Creative Time Summit

Convenings and Festivals


Creative Time Summit: Occupy the Future
Friday through Sunday, October 14th through 16th
Washington, DC

Latino Lens Festival and Showcase 2016
Sunday, October 30th
Los Angeles, CA

38th National Media Market and Conference
Sunday through Thursday, October 23rd through 27th
Baltimore, MD

FILMASIA 2016: The Asian Conference on Film and Documentary
Thursday through Saturday, October 27th through 29th
Kobe, Japan

Society for Visual Anthropology 2016 Film and Media Festival
Wednesday through Sunday, November 16th through 20th
Minneapolis, MN
 
Pittsburgh Filmmakers

Job Bank


CEO, Pittsburgh Filmmakers/Pittsburgh Center for the Arts (Pittsburgh, PA)—due Wednesday, October 19th

Video Production Teacher, Essex County Vocational Technical Schools: Bloomfield Tech (Bloomfield, NJ)—due Monday, October 24th

Open Call for Mentors, Pentacle/Danceworks, Inc. (New York, NY)—due Monday, October 24th

Development Associate, Youth Radio (Oakland, CA)—due Monday, November 28th

Open until filled
Communications and Special Projects Director, Access Monterey Peninsula (Monterey, CA)
Grants Manager and Senior Editor, The Barnes Foundation (Philadelphia, PA)
Video Editor and Distribution Coordinator, Common Sense Media (San Francisco, CA)
Communications Director and Research Director, Harmony Institute (New York, NY)
Executive Director, New Orleans Film Society (New Orleans, LA)
MakerSPACE Educator, Newark Museum (Newark, NJ)
Operations Manager, NYU-TV, New York University (New York, NY)
Teaching Artist, Reel Works Teen Filmmaking (Brooklyn, NY)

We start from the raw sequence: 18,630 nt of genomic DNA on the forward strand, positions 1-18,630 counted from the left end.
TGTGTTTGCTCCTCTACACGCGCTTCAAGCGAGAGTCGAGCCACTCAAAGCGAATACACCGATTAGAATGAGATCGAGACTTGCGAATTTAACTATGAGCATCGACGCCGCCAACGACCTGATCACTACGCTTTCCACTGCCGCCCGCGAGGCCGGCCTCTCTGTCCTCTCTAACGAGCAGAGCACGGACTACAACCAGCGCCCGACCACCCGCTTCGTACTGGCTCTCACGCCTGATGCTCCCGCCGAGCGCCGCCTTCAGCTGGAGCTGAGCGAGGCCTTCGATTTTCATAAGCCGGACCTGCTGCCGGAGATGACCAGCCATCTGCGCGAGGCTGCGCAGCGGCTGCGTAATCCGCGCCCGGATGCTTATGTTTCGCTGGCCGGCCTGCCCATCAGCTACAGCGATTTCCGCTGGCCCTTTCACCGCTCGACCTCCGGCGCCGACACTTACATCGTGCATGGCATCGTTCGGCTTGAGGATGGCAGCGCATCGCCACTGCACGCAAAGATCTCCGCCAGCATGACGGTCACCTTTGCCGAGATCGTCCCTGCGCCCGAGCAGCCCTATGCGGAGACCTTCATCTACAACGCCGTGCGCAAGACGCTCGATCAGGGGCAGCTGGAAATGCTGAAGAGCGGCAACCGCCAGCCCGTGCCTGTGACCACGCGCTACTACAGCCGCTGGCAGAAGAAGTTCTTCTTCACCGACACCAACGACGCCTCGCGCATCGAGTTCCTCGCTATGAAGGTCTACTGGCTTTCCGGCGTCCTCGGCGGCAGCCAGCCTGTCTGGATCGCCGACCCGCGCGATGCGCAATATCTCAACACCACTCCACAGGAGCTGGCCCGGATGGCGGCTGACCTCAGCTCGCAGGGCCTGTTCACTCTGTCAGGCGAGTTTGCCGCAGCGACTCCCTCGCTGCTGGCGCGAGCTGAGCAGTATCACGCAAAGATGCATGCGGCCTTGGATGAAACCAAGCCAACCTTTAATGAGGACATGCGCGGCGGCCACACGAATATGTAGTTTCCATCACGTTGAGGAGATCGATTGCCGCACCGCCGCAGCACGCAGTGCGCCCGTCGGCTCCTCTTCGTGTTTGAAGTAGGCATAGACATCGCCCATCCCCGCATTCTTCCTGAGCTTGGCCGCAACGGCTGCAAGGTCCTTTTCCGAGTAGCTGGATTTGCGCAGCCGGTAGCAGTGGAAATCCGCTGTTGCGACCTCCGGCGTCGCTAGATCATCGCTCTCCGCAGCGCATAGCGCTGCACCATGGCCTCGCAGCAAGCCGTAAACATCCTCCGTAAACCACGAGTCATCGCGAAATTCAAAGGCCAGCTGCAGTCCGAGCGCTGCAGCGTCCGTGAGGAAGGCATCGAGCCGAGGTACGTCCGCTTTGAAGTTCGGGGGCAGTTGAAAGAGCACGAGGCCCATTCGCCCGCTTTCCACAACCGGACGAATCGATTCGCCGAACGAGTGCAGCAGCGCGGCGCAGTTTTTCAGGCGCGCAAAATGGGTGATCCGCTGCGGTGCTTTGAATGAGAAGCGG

Project Manager, StoryCorps Tools, StoryCorps (Brooklyn, NY)
Associate Vice President of Development and Campaign Director, WGBH Boston (Boston, MA)

more jobs on the Job Bank
 
Donald Trump and Hillary Clinton

Media Policy Watch


By Rose Kaplan

The 2016 presidential election nears, and there's a variety of articles and write-ups comparing Hillary Clinton's and Donald Trump's tech and Internet policy statements. An extensive overview from the Information Technology and Innovation Foundation, puts the candidates side-by-side on issue areas including innovation and R&D, broadband/telecom, internet and digital economy, and others. And an Ars Technica write-up from earlier this week compares the candidates on net neutrality—where Clinton has been largely supportive, while Trump has said little.

In February, New York City launched LinkNYC, a collaborative public/private communications network aimed at repurposing payphone infrastructure to provide free, fast wi-fi to New Yorkers. Now, eight months later, Vice Motherboard's Linda Huber has investigated how the network is impacting the lives of New York City's poor and homeless communities—those most affected by the digital divide.

Google Fiber has been expanding lately, with new agreements signed with cities in Tennessee and Kentucky, but the broadband and cable TV initiative from Alphabet Inc. has been running into opposition from traditional ISP's including AT&T and Charter. Nashville, which passed an ordinance late last month aimed at helping Google Fiber accelerate its deployment in the city, is now facing a lawsuit from AT&T, and Louisville has been sued by Charter, who claims its First Amendment rights to "speech" as a cable TV provider have been violated.